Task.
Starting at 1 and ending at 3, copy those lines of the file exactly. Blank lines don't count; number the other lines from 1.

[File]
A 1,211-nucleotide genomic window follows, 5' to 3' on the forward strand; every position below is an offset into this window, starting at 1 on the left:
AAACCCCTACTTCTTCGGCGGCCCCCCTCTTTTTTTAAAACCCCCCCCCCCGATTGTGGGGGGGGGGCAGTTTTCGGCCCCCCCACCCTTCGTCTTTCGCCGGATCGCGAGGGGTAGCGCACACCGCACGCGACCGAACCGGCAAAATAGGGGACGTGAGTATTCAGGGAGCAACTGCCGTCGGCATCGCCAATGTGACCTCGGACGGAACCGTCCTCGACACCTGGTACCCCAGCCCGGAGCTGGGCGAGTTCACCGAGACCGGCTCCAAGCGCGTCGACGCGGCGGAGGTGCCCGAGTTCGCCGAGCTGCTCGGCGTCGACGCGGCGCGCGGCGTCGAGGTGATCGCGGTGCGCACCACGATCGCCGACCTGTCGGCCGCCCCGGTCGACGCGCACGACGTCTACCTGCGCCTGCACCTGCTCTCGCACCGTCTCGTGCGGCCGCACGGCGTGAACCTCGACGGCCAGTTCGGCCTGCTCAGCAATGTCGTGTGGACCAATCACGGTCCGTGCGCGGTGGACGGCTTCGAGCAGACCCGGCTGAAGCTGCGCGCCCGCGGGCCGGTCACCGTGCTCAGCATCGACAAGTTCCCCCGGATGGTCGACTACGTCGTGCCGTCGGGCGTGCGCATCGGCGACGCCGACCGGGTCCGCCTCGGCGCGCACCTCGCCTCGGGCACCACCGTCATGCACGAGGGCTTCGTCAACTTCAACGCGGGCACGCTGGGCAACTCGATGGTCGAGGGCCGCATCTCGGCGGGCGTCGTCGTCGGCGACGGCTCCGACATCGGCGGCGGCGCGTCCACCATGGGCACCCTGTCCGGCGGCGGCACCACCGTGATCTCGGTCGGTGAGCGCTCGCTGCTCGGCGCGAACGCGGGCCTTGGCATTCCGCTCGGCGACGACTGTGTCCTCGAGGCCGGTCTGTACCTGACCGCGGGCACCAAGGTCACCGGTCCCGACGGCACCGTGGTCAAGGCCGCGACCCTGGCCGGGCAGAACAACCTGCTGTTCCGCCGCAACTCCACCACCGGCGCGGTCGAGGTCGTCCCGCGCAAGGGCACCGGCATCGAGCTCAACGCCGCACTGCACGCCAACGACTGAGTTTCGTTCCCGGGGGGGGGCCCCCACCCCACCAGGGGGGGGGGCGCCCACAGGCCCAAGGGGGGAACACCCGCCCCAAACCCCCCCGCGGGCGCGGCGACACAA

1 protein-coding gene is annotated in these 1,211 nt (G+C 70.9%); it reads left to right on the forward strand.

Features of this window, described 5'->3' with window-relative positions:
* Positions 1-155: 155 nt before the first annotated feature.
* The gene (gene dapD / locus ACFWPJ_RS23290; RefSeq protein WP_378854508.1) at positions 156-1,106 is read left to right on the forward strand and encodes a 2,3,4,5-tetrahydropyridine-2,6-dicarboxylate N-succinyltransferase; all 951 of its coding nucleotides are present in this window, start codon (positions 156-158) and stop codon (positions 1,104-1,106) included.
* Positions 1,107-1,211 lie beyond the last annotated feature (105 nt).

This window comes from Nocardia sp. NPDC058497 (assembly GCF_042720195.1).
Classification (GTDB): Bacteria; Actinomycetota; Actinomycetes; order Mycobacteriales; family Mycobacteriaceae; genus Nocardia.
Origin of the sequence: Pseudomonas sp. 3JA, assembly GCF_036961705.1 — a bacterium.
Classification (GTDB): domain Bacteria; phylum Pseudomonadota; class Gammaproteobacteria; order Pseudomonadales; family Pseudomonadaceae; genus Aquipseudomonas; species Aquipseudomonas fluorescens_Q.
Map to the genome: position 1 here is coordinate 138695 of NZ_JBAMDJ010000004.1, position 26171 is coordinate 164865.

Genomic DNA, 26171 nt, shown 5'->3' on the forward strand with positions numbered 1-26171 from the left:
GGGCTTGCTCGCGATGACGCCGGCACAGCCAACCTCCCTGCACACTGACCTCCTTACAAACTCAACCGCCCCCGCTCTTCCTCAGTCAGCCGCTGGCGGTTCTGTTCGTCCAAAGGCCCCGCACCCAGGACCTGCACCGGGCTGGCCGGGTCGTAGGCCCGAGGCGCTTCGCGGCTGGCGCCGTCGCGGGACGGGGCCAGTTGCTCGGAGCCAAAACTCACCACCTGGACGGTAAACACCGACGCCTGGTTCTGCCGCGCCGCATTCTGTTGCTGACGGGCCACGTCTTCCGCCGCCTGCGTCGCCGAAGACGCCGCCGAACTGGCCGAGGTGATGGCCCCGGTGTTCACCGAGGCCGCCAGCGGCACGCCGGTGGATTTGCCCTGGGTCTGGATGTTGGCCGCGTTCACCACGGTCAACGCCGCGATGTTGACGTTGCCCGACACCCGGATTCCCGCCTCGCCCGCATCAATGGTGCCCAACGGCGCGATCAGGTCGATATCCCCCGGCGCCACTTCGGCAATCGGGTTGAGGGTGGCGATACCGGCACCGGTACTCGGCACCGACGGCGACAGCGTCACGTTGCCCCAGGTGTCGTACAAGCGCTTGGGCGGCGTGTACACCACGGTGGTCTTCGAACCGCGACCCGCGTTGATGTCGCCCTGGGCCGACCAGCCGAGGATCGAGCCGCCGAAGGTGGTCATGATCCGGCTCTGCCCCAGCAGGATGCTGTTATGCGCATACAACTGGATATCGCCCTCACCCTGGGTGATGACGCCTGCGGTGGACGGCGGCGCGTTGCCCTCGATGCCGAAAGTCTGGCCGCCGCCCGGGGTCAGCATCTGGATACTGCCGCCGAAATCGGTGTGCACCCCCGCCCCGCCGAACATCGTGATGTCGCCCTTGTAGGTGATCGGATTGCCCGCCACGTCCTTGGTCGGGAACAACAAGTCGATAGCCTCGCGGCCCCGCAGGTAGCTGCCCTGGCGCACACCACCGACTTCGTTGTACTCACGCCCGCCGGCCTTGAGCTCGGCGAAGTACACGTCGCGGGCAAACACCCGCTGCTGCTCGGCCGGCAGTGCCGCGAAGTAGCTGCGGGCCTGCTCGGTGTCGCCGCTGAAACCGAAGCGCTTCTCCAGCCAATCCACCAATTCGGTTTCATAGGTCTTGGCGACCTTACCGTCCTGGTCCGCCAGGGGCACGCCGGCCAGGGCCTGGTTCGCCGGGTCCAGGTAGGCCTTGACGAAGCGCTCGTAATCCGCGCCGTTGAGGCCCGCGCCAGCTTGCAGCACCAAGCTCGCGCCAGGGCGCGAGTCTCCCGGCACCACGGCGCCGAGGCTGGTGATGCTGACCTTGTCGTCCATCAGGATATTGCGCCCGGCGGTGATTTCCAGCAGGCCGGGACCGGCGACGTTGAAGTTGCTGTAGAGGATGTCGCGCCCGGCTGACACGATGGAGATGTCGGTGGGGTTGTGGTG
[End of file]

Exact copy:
A 1,211-nucleotide genomic window follows, 5' to 3' on the forward strand; every position below is an offset into this window, starting at 1 on the left:
AAACCCCTACTTCTTCGGCGGCCCCCCTCTTTTTTTAAAACCCCCCCCCCCGATTGTGGGGGGGGGGCAGTTTTCGGCCCCCCCACCCTTCGTCTTTCGCCGGATCGCGAGGGGTAGCGCACACCGCACGCGACCGAACCGGCAAAATAGGGGACGTGAGTATTCAGGGAGCAACTGCCGTCGGCATCGCCAATGTGACCTCGGACGGAACCGTCCTCGACACCTGGTACCCCAGCCCGGAGCTGGGCGAGTTCACCGAGACCGGCTCCAAGCGCGTCGACGCGGCGGAGGTGCCCGAGTTCGCCGAGCTGCTCGGCGTCGACGCGGCGCGCGGCGTCGAGGTGATCGCGGTGCGCACCACGATCGCCGACCTGTCGGCCGCCCCGGTCGACGCGCACGACGTCTACCTGCGCCTGCACCTGCTCTCGCACCGTCTCGTGCGGCCGCACGGCGTGAACCTCGACGGCCAGTTCGGCCTGCTCAGCAATGTCGTGTGGACCAATCACGGTCCGTGCGCGGTGGACGGCTTCGAGCAGACCCGGCTGAAGCTGCGCGCCCGCGGGCCGGTCACCGTGCTCAGCATCGACAAGTTCCCCCGGATGGTCGACTACGTCGTGCCGTCGGGCGTGCGCATCGGCGACGCCGACCGGGTCCGCCTCGGCGCGCACCTCGCCTCGGGCACCACCGTCATGCACGAGGGCTTCGTCAACTTCAACGCGGGCACGCTGGGCAACTCGATGGTCGAGGGCCGCATCTCGGCGGGCGTCGTCGTCGGCGACGGCTCCGACATCGGCGGCGGCGCGTCCACCATGGGCACCCTGTCCGGCGGCGGCACCACCGTGATCTCGGTCGGTGAGCGCTCGCTGCTCGGCGCGAACGCGGGCCTTGGCATTCCGCTCGGCGACGACTGTGTCCTCGAGGCCGGTCTGTACCTGACCGCGGGCACCAAGGTCACCGGTCCCGACGGCACCGTGGTCAAGGCCGCGACCCTGGCCGGGCAGAACAACCTGCTGTTCCGCCGCAACTCCACCACCGGCGCGGTCGAGGTCGTCCCGCGCAAGGGCACCGGCATCGAGCTCAACGCCGCACTGCACGCCAACGACTGAGTTTCGTTCCCGGGGGGGGGCCCCCACCCCACCAGGGGGGGGGGCGCCCACAGGCCCAAGGGGGGAACACCCGCCCCAAACCCCCCCGCGGGCGCGGCGACACAA

1 protein-coding gene is annotated in these 1,211 nt (G+C 70.9%); it reads left to right on the forward strand.